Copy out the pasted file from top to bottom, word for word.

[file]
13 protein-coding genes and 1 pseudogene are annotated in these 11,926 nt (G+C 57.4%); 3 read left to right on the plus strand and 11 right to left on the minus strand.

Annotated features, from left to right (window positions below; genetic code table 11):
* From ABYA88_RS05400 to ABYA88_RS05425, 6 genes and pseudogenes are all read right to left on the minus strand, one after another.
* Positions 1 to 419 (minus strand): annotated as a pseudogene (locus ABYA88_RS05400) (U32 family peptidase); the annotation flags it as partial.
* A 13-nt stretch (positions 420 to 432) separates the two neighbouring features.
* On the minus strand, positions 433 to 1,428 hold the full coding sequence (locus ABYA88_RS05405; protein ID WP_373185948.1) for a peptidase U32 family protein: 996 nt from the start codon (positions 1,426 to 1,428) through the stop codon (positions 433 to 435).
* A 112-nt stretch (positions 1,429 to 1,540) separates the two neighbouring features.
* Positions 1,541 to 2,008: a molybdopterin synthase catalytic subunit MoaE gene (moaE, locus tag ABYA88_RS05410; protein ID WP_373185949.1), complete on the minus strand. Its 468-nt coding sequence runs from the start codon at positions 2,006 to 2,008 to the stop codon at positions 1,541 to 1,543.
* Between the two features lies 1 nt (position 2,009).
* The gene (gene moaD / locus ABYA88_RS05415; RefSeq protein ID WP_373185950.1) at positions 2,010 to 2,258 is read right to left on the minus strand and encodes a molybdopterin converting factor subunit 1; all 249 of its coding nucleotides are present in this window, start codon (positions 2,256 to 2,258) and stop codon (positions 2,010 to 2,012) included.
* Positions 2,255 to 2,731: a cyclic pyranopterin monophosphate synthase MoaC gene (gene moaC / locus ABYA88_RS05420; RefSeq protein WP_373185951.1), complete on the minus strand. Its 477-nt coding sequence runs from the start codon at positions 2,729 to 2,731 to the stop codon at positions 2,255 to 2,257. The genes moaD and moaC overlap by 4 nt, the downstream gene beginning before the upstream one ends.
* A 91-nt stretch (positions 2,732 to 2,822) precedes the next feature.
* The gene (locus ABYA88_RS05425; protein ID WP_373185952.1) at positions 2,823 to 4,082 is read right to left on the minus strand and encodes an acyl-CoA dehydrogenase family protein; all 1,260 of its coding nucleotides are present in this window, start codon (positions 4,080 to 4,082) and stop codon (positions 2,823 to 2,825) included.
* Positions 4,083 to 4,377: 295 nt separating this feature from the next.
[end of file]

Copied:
13 protein-coding genes and 1 pseudogene are annotated in these 11,926 nt (G+C 57.4%); 3 read left to right on the plus strand and 11 right to left on the minus strand.

Annotated features, from left to right (window positions below; genetic code table 11):
* From ABYA88_RS05400 to ABYA88_RS05425, 6 genes and pseudogenes are all read right to left on the minus strand, one after another.
* Positions 1 to 419 (minus strand): annotated as a pseudogene (locus ABYA88_RS05400) (U32 family peptidase); the annotation flags it as partial.
* A 13-nt stretch (positions 420 to 432) separates the two neighbouring features.
* On the minus strand, positions 433 to 1,428 hold the full coding sequence (locus ABYA88_RS05405; protein ID WP_373185948.1) for a peptidase U32 family protein: 996 nt from the start codon (positions 1,426 to 1,428) through the stop codon (positions 433 to 435).
* A 112-nt stretch (positions 1,429 to 1,540) separates the two neighbouring features.
* Positions 1,541 to 2,008: a molybdopterin synthase catalytic subunit MoaE gene (moaE, locus tag ABYA88_RS05410; protein ID WP_373185949.1), complete on the minus strand. Its 468-nt coding sequence runs from the start codon at positions 2,006 to 2,008 to the stop codon at positions 1,541 to 1,543.
* Between the two features lies 1 nt (position 2,009).
* The gene (gene moaD / locus ABYA88_RS05415; RefSeq protein ID WP_373185950.1) at positions 2,010 to 2,258 is read right to left on the minus strand and encodes a molybdopterin converting factor subunit 1; all 249 of its coding nucleotides are present in this window, start codon (positions 2,256 to 2,258) and stop codon (positions 2,010 to 2,012) included.
* Positions 2,255 to 2,731: a cyclic pyranopterin monophosphate synthase MoaC gene (gene moaC / locus ABYA88_RS05420; RefSeq protein WP_373185951.1), complete on the minus strand. Its 477-nt coding sequence runs from the start codon at positions 2,729 to 2,731 to the stop codon at positions 2,255 to 2,257. The genes moaD and moaC overlap by 4 nt, the downstream gene beginning before the upstream one ends.
* A 91-nt stretch (positions 2,732 to 2,822) precedes the next feature.
* The gene (locus ABYA88_RS05425; protein ID WP_373185952.1) at positions 2,823 to 4,082 is read right to left on the minus strand and encodes an acyl-CoA dehydrogenase family protein; all 1,260 of its coding nucleotides are present in this window, start codon (positions 4,080 to 4,082) and stop codon (positions 2,823 to 2,825) included.
* Positions 4,083 to 4,377: 295 nt separating this feature from the next.